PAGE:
An exam paper has been leaked.
- The basic education department became aware of the leaking of the matric Mathematics Paper 2 question paper just hours before the paper was written.
- According to the department’s spokesperson, the Hawks are assisting in the investigation of the leak.
- The department says it is expediting the investigation.
Preliminary investigations have revealed that other provinces have also been affected by the leaking of the matric Mathematics Paper 2 question paper, according to the Department of Basic Education.
And now the Hawks are being roped in to assist with the investigation and track the origins as well as how far the leak spread.
Speaking to News24 on Tuesday, department spokesperson Elijah Mhlanga said soon after a statement was released on Monday, which indicated that Gauteng and Limpopo were identified as affected provinces, it was established that other provinces, such as Mpumalanga and KwaZulu-Natal, might also have had access to the paper.
“The WhatsApp messages [of the question paper] went to candidates in other provinces as well.
“We are going through that now because people are sending us screenshots of conversations in their WhatsApp groups, with people’s numbers, people who sent the paper. All of that is going to assist in the investigation,” Mhlanga said.
Mhlanga added that the department was chasing time so that the probe could be concluded and a way forward could be established, including whether a rewrite was necessary.
He said the Hawks were contacted on Tuesday to help with resources for the investigation.
“We don’t have time. We are trying to finish as quickly as possible.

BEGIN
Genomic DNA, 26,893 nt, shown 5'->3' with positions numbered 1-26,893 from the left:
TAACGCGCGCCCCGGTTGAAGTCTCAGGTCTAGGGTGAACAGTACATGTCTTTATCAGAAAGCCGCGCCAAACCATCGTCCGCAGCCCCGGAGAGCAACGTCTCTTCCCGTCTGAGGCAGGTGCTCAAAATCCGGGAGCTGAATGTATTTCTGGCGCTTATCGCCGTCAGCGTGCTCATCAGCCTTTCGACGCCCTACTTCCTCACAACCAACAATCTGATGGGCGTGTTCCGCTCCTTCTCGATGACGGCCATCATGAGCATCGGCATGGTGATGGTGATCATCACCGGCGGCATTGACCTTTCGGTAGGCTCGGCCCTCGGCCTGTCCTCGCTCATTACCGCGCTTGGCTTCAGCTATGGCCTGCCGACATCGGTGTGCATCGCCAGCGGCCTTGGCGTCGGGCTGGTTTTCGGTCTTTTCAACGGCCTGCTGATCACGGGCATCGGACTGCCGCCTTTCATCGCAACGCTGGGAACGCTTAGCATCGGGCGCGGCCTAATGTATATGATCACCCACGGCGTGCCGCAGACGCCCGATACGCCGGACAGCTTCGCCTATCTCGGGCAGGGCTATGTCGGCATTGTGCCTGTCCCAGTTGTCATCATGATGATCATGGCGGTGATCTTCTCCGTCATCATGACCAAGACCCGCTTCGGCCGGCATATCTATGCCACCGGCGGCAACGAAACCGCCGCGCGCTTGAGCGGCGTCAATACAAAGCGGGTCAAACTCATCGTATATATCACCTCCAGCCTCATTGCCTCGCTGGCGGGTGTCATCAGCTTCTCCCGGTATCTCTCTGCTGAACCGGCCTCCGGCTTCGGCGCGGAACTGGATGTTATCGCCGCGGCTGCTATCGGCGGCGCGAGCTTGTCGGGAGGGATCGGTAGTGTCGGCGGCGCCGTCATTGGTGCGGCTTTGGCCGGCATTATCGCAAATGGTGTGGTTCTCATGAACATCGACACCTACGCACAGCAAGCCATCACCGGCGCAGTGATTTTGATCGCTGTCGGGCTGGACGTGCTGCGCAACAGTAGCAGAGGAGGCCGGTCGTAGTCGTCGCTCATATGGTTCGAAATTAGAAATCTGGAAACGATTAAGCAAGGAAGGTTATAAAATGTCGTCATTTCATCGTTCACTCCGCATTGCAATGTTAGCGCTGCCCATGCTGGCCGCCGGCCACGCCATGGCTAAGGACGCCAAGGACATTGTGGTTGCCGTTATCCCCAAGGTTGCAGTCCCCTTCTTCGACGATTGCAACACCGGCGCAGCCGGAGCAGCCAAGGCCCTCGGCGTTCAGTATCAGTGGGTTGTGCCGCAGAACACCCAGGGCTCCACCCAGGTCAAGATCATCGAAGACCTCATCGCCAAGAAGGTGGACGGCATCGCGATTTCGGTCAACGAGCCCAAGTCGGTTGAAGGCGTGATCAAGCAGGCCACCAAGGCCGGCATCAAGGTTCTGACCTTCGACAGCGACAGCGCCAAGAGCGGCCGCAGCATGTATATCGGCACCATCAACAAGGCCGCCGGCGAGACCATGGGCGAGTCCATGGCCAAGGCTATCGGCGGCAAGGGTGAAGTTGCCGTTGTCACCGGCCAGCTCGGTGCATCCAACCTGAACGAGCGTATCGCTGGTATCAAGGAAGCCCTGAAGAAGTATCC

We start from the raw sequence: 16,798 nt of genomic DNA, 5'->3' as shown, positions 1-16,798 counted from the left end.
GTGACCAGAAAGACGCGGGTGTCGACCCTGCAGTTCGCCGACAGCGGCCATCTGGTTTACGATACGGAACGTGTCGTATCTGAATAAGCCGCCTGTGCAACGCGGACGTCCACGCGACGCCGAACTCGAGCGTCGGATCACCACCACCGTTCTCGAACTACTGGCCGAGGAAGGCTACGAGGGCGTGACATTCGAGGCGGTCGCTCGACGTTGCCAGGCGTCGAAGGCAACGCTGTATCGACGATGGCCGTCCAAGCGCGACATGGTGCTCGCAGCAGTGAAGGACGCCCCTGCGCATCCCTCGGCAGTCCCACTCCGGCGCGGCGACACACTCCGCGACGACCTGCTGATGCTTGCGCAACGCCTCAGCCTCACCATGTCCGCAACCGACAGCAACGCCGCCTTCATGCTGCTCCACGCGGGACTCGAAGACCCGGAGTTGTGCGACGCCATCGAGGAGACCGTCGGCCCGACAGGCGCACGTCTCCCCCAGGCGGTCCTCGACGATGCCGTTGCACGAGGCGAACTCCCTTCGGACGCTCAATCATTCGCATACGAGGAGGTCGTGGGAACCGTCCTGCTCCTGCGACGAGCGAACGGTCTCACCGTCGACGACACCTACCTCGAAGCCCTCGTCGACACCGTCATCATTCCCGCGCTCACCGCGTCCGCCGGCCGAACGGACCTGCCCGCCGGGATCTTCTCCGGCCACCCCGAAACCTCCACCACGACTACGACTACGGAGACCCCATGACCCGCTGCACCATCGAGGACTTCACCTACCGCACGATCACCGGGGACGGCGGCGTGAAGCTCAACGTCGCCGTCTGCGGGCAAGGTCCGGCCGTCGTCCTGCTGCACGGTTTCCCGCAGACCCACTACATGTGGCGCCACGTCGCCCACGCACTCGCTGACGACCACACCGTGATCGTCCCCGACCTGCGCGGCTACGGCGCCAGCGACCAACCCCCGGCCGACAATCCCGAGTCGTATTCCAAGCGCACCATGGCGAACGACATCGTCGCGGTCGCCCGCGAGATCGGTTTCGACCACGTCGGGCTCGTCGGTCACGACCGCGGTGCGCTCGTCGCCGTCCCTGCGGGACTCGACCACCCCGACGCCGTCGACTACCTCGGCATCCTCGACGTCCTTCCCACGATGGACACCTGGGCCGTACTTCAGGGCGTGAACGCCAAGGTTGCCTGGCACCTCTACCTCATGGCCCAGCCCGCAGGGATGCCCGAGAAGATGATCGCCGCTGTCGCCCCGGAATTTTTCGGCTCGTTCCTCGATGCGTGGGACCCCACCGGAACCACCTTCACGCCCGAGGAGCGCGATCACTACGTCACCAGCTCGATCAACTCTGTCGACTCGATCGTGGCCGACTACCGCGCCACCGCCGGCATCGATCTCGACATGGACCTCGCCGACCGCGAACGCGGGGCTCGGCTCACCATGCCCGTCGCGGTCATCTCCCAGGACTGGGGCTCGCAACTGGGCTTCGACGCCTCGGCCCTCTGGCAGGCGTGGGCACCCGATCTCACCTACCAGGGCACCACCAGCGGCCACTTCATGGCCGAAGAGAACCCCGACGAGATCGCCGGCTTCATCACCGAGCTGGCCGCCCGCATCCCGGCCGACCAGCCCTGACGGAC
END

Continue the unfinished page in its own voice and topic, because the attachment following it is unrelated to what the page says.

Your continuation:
“We want all of them to know what’s going to happen [and] if there is going to be a rewrite.”
Mhlanga added some candidates came forward to disclose that they had been in possession of the paper that was disseminated in WhatsApp groups.
I received the question paper just after midnight [on Monday]. I received an email with the paper, which means from Sunday night, that’s when people had the paper – which [also] means someone was given the paper and was working through it, and probably didn’t finish working out the answers and then [the person] started sharing it. And then the next person did not know the answers…
News24 earlier reported that, according to senior education and curriculum lecture at the University of Johannesburg Dr Nazreen Dasoo, there was a need for the department to re-evaluate its mechanisms in light of Covid-19.
“Given the extraordinary circumstances we are experiencing as a result of the global pandemic, coupled with an additional burden of stress for our current matric learners, more creative and authentic ways of assessment should have been implemented [instead of an] emphasis on the traditional, standardised matric exam,” Dasoo said.